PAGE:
According to Kenneth Worles Jr., the founding designer of of Three(i), making the most of election day campaigning is key. He advises that the average winning Senate candidate spends roughly $10m on elections – but Election Day, or the critical days leading up to it, are absolutely crucial. Worles stresses the importance of reaching younger voters via Instagram stories, but also, having a consistent online presence.
“You should have at least three emails scheduled for Election Day, morning, noon, and evening, this is also the best time for you to use a Facebook messaging or text messaging service if you have it, especially if your voting demographic is young,” said Worles.
He notes that 90% of users check their cell phone within three minutes of receiving a text, an opportunity that sould not be ignored. “Tho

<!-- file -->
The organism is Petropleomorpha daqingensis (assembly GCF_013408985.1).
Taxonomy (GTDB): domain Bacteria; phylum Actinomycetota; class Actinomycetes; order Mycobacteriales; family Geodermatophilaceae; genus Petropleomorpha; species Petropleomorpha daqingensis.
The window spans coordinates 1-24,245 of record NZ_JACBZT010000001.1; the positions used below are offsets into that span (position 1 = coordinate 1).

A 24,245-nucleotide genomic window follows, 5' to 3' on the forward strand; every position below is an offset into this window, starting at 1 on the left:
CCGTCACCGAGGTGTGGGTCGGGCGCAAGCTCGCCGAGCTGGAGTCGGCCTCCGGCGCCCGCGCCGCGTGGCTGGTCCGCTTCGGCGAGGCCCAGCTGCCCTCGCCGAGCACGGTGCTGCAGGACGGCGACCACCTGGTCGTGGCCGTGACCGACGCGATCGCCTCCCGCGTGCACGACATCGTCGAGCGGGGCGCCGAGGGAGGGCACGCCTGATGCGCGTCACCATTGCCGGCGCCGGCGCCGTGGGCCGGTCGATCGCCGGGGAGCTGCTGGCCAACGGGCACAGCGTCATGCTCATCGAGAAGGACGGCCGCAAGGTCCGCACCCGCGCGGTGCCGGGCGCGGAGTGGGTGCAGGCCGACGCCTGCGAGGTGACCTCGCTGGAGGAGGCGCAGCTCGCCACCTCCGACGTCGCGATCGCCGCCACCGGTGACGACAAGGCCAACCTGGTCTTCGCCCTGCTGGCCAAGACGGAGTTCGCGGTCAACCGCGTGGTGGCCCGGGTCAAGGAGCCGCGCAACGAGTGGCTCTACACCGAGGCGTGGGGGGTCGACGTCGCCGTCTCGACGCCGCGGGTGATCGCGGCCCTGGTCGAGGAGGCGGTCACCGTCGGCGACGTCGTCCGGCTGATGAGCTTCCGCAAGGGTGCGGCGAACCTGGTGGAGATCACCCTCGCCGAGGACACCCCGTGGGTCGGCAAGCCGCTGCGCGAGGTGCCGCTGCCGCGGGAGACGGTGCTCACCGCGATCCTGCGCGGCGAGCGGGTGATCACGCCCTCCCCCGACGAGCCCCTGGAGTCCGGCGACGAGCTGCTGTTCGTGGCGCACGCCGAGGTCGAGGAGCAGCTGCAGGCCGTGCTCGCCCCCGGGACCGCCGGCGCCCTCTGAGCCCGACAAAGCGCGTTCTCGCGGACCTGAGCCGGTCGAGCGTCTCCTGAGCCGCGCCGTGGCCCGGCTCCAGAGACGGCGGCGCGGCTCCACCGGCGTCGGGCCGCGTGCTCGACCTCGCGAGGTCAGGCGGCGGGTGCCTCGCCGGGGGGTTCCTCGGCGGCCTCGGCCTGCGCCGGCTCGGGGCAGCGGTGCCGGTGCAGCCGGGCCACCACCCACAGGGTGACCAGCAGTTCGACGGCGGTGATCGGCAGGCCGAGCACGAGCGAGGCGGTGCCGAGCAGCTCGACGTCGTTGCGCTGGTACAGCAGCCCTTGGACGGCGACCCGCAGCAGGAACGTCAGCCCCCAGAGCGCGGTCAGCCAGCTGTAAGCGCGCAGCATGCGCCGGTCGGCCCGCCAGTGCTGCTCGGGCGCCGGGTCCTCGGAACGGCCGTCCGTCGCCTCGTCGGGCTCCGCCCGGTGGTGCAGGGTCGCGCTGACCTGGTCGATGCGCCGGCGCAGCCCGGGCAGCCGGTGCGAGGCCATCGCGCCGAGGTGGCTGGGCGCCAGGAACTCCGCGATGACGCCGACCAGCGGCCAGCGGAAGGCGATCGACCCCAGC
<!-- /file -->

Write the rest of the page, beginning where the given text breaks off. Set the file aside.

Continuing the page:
se are invaluable open rates,” said Worles. “Your social media should be on fire—and you better be using that #ElectionDay hashtag. It’s the time to share testimonials; photos and Instagram Live videos of people excited to vote for you are easy and essential. Have a volunteer promoting the social media hype around your campaign. Create a shareable graphic for supporters to use on their own pages.”
The Next Wave of Political Graphic Design
Ghanem agrees. “I think political campaigns will be moving more and more toward creative text message marketing and social-influencer video marketing,” she said. “We’ll see more campaigns tap into both of these, seeing that the results are so impressive.”
What they’re exceptionally proud of is the campaign work done for Waters, which captures the essence of the candidate. “She’s an amazing public official, and has built a national brand on being for the people,” said Ghanem. “We worked on the branding for her current campaign, and our goal was to amplify the message of continuing to make all California residents her priority, and never backing down from what she believes is right.”
All images courtesy of Three(i).